The USPTO provides a Notices Section in the Official Gazette in which the Office publishes various materials related to the registration and maintenance of trademarks. In addition, the USPTO makes extensive use of the USPTO Website to provide free access to trademark news and information. The Website, at provides access to the Official Gazette, a searchable data base of pending applications and registrations (TESS), access to the file contents of pending applications (TDR), an administrative data base with information regarding the bibliographic data and status of trademark applications and registrations (TARR), the Trademark Manual of Examining Procedure, the U.S. Goods and Services Manual using in examination; data bases related to the Trademark Trial and Appeal Board actions, and various other materials related to Trademarks.

Mass storage media and microforms used

The Office collects 100% of all new application data via a scanning and optical character recognition process (for paper filed applications) and in various formats including image and XML (for those applications and correspondences received and transmitted electronically). Images of all new applications and subsequent correspondence are available electronically at the desktop of examiners' working in the Office or working from home. The contents of the older paper pending paper files have been captured as electronic records and the files for registrations continued to be captured.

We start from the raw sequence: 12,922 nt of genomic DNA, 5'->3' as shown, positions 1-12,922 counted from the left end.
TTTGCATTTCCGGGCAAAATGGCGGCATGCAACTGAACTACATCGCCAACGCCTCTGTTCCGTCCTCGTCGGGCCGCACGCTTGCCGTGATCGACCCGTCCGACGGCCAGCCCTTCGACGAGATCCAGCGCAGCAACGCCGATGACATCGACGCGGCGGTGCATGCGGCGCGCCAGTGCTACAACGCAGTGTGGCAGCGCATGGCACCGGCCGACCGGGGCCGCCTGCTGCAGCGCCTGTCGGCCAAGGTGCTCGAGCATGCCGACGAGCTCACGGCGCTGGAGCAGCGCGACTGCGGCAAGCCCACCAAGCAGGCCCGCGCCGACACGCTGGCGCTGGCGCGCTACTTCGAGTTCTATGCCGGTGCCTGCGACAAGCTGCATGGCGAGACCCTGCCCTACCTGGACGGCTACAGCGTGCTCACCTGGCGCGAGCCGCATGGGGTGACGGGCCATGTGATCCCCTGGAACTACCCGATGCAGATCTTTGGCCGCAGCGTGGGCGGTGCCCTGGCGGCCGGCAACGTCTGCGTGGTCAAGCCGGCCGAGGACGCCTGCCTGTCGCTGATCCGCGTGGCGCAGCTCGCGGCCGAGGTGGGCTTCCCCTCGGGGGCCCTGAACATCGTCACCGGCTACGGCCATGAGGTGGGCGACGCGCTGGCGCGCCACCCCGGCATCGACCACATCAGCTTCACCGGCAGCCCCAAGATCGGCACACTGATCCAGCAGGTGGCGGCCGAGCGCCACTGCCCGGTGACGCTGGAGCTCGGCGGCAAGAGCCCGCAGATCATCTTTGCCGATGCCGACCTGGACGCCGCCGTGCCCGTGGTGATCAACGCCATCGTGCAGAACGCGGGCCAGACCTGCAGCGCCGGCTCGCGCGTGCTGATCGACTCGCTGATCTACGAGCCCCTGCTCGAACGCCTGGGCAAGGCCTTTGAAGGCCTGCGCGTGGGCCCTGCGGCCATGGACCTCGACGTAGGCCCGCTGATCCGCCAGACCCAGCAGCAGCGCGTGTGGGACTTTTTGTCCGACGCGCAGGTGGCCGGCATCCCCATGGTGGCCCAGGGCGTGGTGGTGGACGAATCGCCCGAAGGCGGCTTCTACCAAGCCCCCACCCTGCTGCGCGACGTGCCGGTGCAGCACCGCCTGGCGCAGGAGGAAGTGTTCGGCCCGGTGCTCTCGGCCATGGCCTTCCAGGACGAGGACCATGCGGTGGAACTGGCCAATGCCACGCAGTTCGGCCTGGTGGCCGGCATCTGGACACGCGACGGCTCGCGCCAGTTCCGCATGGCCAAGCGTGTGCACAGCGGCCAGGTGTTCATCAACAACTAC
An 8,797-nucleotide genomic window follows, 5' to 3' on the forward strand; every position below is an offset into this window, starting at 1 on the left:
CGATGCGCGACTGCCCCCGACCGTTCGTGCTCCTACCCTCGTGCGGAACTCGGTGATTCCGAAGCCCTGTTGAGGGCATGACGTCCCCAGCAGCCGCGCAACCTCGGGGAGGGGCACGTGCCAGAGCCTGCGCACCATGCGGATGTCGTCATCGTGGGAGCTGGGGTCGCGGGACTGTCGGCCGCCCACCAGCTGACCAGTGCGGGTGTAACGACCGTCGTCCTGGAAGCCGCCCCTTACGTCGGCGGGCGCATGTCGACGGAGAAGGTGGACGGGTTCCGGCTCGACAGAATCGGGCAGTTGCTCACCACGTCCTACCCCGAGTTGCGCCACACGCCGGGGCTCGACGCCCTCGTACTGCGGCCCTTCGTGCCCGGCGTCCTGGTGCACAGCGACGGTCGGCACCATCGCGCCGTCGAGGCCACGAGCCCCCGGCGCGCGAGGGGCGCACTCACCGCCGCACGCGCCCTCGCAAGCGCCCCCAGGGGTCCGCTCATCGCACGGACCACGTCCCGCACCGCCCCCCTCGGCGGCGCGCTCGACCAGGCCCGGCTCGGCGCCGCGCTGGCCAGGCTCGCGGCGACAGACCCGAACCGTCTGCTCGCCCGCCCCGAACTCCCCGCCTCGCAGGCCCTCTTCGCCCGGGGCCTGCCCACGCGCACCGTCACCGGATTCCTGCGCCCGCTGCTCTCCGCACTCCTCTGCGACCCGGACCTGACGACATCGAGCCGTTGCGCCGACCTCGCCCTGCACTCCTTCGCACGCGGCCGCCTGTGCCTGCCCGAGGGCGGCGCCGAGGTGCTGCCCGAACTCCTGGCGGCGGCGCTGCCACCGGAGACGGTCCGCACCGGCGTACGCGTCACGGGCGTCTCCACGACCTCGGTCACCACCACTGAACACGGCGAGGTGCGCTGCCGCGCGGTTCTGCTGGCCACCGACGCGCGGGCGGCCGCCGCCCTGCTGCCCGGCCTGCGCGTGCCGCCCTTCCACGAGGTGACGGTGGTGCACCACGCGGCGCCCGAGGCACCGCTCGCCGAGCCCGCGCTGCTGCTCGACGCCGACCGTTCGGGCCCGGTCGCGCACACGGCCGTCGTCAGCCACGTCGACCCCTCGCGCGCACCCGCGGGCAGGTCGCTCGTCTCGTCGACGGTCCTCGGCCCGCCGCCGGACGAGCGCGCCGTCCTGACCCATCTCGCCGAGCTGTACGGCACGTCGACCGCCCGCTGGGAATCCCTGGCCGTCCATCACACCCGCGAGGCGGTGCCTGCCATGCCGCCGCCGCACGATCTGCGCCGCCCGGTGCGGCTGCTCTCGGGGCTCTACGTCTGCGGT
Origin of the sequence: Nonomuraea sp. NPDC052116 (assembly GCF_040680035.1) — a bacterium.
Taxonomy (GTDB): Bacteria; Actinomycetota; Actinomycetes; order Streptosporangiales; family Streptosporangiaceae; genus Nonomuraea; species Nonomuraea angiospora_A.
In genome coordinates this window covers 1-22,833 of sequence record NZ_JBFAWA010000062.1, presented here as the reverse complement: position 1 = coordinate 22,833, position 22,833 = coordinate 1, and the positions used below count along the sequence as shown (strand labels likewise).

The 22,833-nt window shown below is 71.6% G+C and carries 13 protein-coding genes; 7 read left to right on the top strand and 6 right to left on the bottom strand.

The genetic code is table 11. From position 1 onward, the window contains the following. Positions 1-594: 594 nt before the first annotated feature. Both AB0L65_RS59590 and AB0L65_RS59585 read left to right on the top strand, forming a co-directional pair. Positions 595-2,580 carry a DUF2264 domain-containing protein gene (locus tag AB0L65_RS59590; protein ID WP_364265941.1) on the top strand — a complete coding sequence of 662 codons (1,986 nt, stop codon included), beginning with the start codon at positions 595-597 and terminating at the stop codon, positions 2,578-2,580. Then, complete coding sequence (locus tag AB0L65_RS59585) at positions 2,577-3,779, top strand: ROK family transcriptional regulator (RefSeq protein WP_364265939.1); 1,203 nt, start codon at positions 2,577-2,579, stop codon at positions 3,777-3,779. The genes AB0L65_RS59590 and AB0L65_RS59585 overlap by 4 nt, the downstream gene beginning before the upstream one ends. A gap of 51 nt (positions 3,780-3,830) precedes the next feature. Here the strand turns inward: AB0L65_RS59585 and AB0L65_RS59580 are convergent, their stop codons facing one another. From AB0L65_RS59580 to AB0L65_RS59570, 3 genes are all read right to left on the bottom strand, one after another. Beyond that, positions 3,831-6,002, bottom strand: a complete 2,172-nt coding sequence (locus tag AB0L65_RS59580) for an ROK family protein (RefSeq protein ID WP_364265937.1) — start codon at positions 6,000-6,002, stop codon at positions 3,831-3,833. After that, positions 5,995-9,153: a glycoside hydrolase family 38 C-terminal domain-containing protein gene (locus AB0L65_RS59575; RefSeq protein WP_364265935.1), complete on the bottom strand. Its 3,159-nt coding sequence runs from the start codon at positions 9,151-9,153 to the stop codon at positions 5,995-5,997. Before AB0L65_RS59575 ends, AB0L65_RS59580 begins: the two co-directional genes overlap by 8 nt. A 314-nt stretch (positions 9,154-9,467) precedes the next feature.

Word processing and office automation

The USPTO continues to revise and expand the word processing templates that support examiner correspondence. Virtually all information and resources needed to process new applications is available electronically from the employees'desktop (whether in the Office or working from home).

Techniques used for the generation of trademark information (printing, recording, photocomposing, etc.)

As described above, the Office had automated its photocomposition process and performs fully automatic layout of all character and image data. The Office employs Arbortext Advanced Print Publisher for layout and continues to use the US Government Printing Office and GPO subcontractors for production printing.

III. Matters concerning classifying, reclassifying and indexing of trademark information